tonishing and the most infernal phenomena | many agents and sufferers who have been are described and discussed, with the hor- the subjects of strange maladies and strange ror and dismay that the same facts would faculties, in all times and countries. As we have created, if disclosed by divines in are now taught the new discoveries of the churches three centuries ago. Dr. Mauds- several nerve-centres, and the powers which ley, in his recent work on the Physiology are appropriated to them; and when we and Pathology of Mind,' and other physi- observe what a severance may exist between cians occupied in his line of practice, lead the so-called organ of any sense or faculty us through the lunatic asylums of every and the operation of the sense or faculty; country, pointing out as ordinary or extra- and how infallibly ideas and emotion may ordinary incidents the same afflictions' of be generated, and even beliefs created in children and other morbid persons which we minds sane and insane, by certain manipuread of, one after another, in the Salem lations of the nerves and brain, we see how story. It is a matter of course with such innocently this phenomenon may be prepractitioners and authors to anticipate such sented in natural somnambulism. Sleepphenomena when they have detected the walkers have been known in many counmorbid conditions which generate them. tries, and treated of in medical records by Mr. Upham himself is evidently very far their physicians, who could not only walk, indeed from understanding or suspecting and perform all ordinary acts in the dark how much light is thrown on the darkest as well as in the light, but who went on part of his subject by physiological re- writing or reading without interruption searches carried on to the hour when he though an opaque substance - a book or a laid down his pen. His view is confined slate- -was interposed, and would dot the almost exclusively to the theory of fraud i's and cross the t's with unconscious corand falsehood, as affording the true key. It rectness without any use of their eyes. is not probable that anybody disputes or There is a wide field of inquiry open in this doubts the existence of guilt and folly in direction, now that the study of the nermany or all of the agents concerned. There vous system has been begun, however miwas an antecedent probability of both in re- nute is the advance as yet. gard to Mr. Parris's slaves, and to such of It is needless to dwell on the objection the young children as they most influenced; made to the rising hopefulness in regard to and that kind of infection is apt to spread. the study of Man, and the mysteries of his Moreover, experience shows us that the nature. Between the multitude who have special excitement of that nervous condi- still no notion of any alternative supposition induces moral vagaries at least as pow- tion to that of possession or inspiration by erfully as mental delusions. In the state spirits, or, at least, intercourse with such of temper existing among the inhabitants beings, and others who fear Materialism' of the Village when the mischievous club of if too close an attention is paid to the ingirls was formed at the pastor's house, it teraction of the mind and the nerves, and was inevitable that, if magic was entered those who always shrink from new notions upon at all, it would be malignant magic. in matters so interesting, and those who Whatever Mr. Upham has said in illustra- fear that religion may be implicated in any tion of that aspect of the case his readers slight shown to angel or devil, and those will readily agree to. But there is a good who will not see or hear any evidence whatdeal more, even of the imperfect notices ever which lies in a direction opposite to that remain after the abstraction and de- their prejudices, we are not likely to get on struction of the records in the shame and too fast. But neither can the injury lapse anguish that ensued, which we, in our new under neglect. The spectacle presented dawn of science, can perceive to be an now is of the same three sorts of people affair of the bodily organisation. We are, that appear in all satires, in all literatures, therefore, obliged to him for rescuing this since the pursuit of truth in any mode or tremendous chapter of history from oblivi- direction became a recognised object anyon, and for the security in which he has where and under any conditions. Leaving placed the materials of evidence. In an- out of view the multitude who are irreleother generation the science of the human vant to the case, from having no knowledge, frame may have advanced far enough to elu- and being therefore incapable of an opinion, cidate some of the Salem mysteries, together there is the large company of the superfiwith some obscure facts in all countries, cial and lightminded, who are always injur which cannot be denied, while as yet they ing the honour and beauty of truth by the cannot be understood. When that time levity, the impertinence, the absurdity of comes, a fearful weight of imputation will the enthusiasm they pretend, and the nonbe removed from the name and fame of sense they talk about some new thing.'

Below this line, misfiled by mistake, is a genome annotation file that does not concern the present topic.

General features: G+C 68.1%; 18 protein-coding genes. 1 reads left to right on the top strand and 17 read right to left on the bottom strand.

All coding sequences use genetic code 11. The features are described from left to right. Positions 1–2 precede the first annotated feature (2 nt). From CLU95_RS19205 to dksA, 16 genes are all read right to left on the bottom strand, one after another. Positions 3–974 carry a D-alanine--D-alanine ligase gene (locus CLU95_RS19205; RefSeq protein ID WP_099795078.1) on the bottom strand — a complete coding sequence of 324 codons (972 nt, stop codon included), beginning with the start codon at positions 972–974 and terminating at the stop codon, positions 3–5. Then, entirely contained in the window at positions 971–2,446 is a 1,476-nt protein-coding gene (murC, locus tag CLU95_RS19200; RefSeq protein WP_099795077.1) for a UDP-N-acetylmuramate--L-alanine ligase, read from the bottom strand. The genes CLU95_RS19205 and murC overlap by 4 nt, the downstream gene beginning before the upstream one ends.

No period of society has been more famil-trast it also with the wild exultation of those iar with that class and its mischief-making of the Spiritualists of our own day who can than our own. There is the other large form no conception of the modesty and paclass of the contemporaries of any discov- tience requisite for the sincere search for ery or special advance, who, when they can truth, and who, once finding themselves absent themselves from the scene no longer, surrounded by facts and appearances new look and listen, and bend all their efforts to and strange, assume that they have discov hold their ground of life-long opinion, usu- ered a bridge over the bottomless gulf beally succeeding so far as to escape any yond which lies the spirit land,' and wander direct admission that more is known than henceforth in a fools' paradise, despising and when they were born. These are no ulti- pitying all who are less rash, ignorant, and mate hindrance. When Harvey died, no presumptuous than themselves. It is this physician in Europe above the age of forty company of fanatics - the first of the three believed in the circulation of the blood; but classes we spoke of-which is partly anthe truth was perfectly safe; and so it will swerable for the backwardness of the second; be with the case of the psychological rela- but the blame does not rest exclusively in tions of the nervous system when the pres- one quarter. There is an indolence in the ent course of investigation has sustained a medical class which is the commonest reclearer verification and further advance. proach against them in every age of scienOn this point we have the sayings of two tific activity, and which has récently been truth-seekers, wise in quality of intellect, heroically avowed and denounced in a pubimpartial and dispassionate in temper, and lic address by no less a member of the profearless in the pursuit of their aims. The fession than Sir Thomas Watson.* There late Prince Consort is vividly remembered for the characteristic saying which spread rapidly over the country, that he could not understand the conduct of the medical profession in England in leaving the phenomena of mesmerism to the observation of unqualified persons, instead of undertaking an inquiry which was certainly their proper business, in proportion as they professed to pursue science. The other authority we refer to is the late Mr. Hallam. A letter of his lies before us from which we quote a passage, familiar in its substance, doubtless, to his personal friends, to whom he always avowed the view which it presents, and well worthy of note to such readers as may not be aware of the observation and thought he devoted to the phenomena of mesmerism during the last quarter-century of his long life. It appears to me probable that the various phenomena of mesmerism, together with others, independent of mesmerism properly so called, which have lately' (the date is 1844) been brought to light, are fragments of some general law of nature which we are not yet able to deduce from them, merely because they are destitute of visible connexionthe links being hitherto wanting which are to display the entire harmony of effects proceeding from a single cause."